The main antagonist of the game is Rorke, a former ghost who is now working for the Federation. They build up some sort of deep secret, saying that Rorke was tortured mind, body, and soul by the Federation after he was left behind on an away mission. However, we never see the payoff here. We never figure out what the Federation did to Rorke, who was supposed to be the best of the best of the Ghosts, who are all supposed to be nearly impervious to torture. He just turns evil for some reason, and for a broken man who turned to the enemy he really always seems to have it together. He’s kind of cheerful and seems completely in control of his faculties. So that’s a little weird.
Oh, and that time that Rorke was left behind? That was because you had to let him fall into flood waters to save your team. Except you can’t make that choice. You do get to play the mission where it happens, but if you hold on to him and try to save him you just get a Game Over. So the game is punishing you for something it forced on you in the first place.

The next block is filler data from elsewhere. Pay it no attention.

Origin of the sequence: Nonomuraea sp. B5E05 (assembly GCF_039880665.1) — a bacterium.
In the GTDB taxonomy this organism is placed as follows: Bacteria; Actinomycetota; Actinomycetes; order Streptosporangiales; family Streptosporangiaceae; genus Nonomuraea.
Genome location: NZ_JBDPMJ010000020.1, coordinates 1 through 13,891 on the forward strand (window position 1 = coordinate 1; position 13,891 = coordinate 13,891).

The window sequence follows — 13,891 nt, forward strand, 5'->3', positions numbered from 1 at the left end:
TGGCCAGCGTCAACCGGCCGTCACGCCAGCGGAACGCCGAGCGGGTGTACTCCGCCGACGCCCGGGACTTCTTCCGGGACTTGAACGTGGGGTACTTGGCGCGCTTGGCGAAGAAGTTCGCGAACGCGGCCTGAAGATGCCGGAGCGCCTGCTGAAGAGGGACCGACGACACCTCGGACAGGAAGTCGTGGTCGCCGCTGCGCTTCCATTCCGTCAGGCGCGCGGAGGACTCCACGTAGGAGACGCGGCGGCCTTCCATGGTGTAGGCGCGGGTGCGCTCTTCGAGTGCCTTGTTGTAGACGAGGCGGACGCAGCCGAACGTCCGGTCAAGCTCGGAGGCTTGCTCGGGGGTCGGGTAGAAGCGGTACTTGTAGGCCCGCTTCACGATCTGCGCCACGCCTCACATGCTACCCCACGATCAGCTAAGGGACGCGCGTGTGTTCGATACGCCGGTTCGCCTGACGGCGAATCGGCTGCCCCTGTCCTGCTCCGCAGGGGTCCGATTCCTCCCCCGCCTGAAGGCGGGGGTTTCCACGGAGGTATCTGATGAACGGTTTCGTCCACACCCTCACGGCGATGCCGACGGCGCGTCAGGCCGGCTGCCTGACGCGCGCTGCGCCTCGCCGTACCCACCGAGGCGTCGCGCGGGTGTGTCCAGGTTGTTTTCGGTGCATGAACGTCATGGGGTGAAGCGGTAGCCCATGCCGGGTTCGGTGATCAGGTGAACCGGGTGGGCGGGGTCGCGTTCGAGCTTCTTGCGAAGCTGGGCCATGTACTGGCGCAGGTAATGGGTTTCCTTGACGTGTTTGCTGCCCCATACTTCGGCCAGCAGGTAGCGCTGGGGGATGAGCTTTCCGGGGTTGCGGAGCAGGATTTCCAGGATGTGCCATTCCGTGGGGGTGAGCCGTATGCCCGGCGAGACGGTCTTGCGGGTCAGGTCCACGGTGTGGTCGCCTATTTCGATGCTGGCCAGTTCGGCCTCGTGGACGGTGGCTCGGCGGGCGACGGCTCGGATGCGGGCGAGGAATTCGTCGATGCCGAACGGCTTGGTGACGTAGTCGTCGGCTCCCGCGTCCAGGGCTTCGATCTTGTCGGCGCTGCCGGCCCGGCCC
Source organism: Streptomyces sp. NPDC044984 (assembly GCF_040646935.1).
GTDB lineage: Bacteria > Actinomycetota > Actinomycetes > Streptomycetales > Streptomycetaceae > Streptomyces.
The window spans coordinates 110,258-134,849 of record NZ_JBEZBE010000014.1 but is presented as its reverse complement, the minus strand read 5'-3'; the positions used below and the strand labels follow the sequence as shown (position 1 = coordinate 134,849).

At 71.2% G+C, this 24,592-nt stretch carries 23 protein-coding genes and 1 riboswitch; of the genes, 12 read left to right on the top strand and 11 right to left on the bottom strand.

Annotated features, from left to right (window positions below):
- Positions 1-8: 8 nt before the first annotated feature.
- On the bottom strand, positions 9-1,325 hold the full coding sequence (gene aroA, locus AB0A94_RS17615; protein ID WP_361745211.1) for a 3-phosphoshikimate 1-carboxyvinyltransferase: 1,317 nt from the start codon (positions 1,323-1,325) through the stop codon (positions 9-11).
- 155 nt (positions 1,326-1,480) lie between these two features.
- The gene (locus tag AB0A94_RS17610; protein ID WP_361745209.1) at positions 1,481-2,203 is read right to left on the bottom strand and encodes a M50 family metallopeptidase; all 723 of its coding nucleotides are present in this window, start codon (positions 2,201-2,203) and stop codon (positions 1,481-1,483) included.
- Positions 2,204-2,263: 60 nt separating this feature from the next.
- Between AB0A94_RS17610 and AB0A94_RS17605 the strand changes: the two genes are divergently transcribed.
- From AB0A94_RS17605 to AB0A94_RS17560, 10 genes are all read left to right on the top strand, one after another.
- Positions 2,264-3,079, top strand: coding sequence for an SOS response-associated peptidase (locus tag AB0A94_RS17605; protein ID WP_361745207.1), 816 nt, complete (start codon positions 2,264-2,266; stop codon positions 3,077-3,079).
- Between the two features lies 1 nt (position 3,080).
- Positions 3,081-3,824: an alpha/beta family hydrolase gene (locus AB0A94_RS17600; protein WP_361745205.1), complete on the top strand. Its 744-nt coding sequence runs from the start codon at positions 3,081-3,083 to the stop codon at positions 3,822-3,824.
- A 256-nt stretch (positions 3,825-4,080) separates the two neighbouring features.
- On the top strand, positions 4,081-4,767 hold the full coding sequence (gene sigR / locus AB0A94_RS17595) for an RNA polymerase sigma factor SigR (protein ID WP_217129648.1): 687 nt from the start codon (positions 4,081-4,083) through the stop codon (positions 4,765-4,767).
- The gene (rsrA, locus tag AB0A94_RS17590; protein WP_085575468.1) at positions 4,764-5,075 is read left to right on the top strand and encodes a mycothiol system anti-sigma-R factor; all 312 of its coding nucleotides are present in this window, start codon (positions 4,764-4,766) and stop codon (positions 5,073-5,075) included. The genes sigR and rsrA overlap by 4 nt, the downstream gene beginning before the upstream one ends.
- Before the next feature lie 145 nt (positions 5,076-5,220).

Rorke wants to kill all the Ghosts to get revenge, but… there aren’t exactly many left. Your dad is one and you meet up with like, four more who are quickly killed. If you remember, there were only 15 ghosts left and Rorke was one of them. After Rorke goes on his killing spree, which isn’t all that long, there’s like maybe two or three ghosts left, four if you include your dog Riley.
There’s one Ghost that Rorke doesn’t want to kill and that’s you: the main character. But we never really know why. You never talk during the game because you are a stereotypical silent Call of Duty protagonist. For some reason, Rorke is obsessed with capturing you and deprogramming you instead of killing you, even when he could just as easily capture your brother, your dad, or any of the other ghosts. In fact, it’s many times easier to capture one of these other characters, but Rorke goes out of his way to keep you, and you alone, alive. His crush on you seriously teeters on the creepy side.